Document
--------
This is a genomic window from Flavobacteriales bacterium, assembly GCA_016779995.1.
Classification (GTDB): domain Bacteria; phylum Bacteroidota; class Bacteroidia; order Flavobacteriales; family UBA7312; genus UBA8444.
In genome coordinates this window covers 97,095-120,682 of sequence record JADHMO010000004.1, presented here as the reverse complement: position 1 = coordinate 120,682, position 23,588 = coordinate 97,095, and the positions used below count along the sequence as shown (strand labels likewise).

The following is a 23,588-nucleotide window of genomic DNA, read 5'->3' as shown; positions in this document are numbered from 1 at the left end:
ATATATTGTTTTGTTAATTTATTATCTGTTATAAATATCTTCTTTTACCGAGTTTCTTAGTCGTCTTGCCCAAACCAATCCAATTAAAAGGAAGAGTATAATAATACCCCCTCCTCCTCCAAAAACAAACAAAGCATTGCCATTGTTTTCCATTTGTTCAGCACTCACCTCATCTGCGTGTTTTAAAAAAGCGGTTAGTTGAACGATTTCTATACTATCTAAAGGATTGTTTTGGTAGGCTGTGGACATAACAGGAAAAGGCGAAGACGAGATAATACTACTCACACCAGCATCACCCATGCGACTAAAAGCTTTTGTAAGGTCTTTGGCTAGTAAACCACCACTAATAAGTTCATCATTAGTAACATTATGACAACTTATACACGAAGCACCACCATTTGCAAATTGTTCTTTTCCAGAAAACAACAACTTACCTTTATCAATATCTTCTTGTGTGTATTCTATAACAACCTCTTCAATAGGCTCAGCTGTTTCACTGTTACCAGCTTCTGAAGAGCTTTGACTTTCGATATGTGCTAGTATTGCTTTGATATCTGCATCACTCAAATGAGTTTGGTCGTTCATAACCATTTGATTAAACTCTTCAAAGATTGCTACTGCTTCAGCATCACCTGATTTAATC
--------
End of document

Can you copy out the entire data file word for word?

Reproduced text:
This is a genomic window from Flavobacteriales bacterium, assembly GCA_016779995.1.
Classification (GTDB): domain Bacteria; phylum Bacteroidota; class Bacteroidia; order Flavobacteriales; family UBA7312; genus UBA8444.
In genome coordinates this window covers 97,095-120,682 of sequence record JADHMO010000004.1, presented here as the reverse complement: position 1 = coordinate 120,682, position 23,588 = coordinate 97,095, and the positions used below count along the sequence as shown (strand labels likewise).

The following is a 23,588-nucleotide window of genomic DNA, read 5'->3' as shown; positions in this document are numbered from 1 at the left end:
ATATATTGTTTTGTTAATTTATTATCTGTTATAAATATCTTCTTTTACCGAGTTTCTTAGTCGTCTTGCCCAAACCAATCCAATTAAAAGGAAGAGTATAATAATACCCCCTCCTCCTCCAAAAACAAACAAAGCATTGCCATTGTTTTCCATTTGTTCAGCACTCACCTCATCTGCGTGTTTTAAAAAAGCGGTTAGTTGAACGATTTCTATACTATCTAAAGGATTGTTTTGGTAGGCTGTGGACATAACAGGAAAAGGCGAAGACGAGATAATACTACTCACACCAGCATCACCCATGCGACTAAAAGCTTTTGTAAGGTCTTTGGCTAGTAAACCACCACTAATAAGTTCATCATTAGTAACATTATGACAACTTATACACGAAGCACCACCATTTGCAAATTGTTCTTTTCCAGAAAACAACAACTTACCTTTATCAATATCTTCTTGTGTGTATTCTATAACAACCTCTTCAATAGGCTCAGCTGTTTCACTGTTACCAGCTTCTGAAGAGCTTTGACTTTCGATATGTGCTAGTATTGCTTTGATATCTGCATCACTCAAATGAGTTTGGTCGTTCATAACCATTTGATTAAACTCTTCAAAGATTGCTACTGCTTCAGCATCACCTGATTTAATC